Though they've got more feet to avoid, spiders in the city seem to thrive in comparison to their counterparts in the country, a new study in PloS One suggests. Researchers in Australia studied golden orb weaver spiders and found that they grew bigger and reproduced more in urban environments. One reason might be that cities tend to be warmer given all that concrete and asphalt. ''We think by being in these areas with higher temperatures, the spiders have more energy to put toward reproduction and they're surviving longer as well,'' a lead researcher tells the Sydney Morning Herald.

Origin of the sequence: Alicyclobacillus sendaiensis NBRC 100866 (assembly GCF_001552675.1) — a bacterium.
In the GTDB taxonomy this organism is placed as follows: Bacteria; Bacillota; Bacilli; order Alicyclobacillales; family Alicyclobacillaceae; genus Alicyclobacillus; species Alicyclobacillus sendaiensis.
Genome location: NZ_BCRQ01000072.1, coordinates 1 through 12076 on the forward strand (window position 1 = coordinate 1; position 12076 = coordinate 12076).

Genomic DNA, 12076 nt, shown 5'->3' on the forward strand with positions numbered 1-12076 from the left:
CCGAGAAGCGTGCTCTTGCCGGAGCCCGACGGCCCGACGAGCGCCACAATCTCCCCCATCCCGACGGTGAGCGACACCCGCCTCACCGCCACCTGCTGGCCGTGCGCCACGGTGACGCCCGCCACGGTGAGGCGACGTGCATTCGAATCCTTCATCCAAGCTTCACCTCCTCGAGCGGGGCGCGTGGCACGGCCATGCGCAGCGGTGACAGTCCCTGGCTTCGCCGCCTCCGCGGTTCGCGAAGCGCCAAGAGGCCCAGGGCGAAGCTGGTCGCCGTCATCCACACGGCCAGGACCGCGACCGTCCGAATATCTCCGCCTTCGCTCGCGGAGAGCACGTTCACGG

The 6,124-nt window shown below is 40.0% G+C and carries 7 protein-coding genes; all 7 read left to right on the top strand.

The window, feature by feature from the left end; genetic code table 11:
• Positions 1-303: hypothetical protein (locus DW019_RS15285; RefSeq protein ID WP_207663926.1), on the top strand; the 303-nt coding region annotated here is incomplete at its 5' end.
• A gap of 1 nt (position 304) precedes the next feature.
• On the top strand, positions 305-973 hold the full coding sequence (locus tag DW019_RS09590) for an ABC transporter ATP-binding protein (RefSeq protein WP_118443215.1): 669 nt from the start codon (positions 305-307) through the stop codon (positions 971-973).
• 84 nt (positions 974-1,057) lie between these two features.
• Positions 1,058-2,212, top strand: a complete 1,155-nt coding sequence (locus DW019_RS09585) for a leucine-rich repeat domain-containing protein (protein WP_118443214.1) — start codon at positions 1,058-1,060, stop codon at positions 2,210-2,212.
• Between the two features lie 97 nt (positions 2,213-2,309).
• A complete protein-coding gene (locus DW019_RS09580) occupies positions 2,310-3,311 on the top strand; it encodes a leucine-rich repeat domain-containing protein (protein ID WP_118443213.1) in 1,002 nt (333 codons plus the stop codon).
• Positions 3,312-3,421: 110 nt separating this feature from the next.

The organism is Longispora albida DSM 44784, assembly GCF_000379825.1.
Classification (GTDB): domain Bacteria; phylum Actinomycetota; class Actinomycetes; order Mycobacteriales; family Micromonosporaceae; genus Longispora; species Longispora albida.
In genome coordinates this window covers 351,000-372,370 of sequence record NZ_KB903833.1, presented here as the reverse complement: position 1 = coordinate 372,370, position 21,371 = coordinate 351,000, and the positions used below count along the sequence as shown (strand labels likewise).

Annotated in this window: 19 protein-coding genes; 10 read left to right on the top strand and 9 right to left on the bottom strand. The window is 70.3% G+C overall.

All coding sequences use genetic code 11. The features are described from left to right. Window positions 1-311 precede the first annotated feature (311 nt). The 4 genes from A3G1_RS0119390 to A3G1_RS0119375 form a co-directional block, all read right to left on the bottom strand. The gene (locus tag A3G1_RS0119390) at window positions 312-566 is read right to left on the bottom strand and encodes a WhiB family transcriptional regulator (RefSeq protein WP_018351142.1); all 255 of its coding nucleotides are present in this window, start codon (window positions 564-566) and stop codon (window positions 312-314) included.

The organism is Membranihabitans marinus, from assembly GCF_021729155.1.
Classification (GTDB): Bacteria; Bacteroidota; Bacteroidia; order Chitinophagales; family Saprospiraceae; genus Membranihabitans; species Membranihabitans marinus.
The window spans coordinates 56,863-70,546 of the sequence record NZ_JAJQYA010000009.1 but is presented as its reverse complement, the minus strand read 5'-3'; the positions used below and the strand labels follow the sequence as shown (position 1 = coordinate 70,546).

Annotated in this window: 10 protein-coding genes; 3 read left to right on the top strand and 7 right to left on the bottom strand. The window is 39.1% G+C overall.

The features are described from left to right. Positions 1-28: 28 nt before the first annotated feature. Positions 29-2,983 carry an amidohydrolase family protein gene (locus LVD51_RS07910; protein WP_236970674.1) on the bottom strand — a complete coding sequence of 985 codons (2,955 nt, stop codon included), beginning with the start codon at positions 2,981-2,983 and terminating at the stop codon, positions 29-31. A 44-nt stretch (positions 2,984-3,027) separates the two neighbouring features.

Nor does it hurt that city lights attract more bugs to feast on in a concentrated area. What's more, when the spiders build their large webs in the country, other species tend to zip in and steal dinner. But that seems less pronounced in the city because the "little kleptos" have fewer places to hide, explains Wired. One other nugget spotted by the LA Times: The more upscale the neighborhood, the more the spiders thrived. “The increased expenditure and management of parks in wealthy suburbs could result in healthier vegetation patches, which would increase prey abundance and allow spiders to grow larger and build up fat reserves," write the researchers. (And if that fails, the spiders can just go fishing.)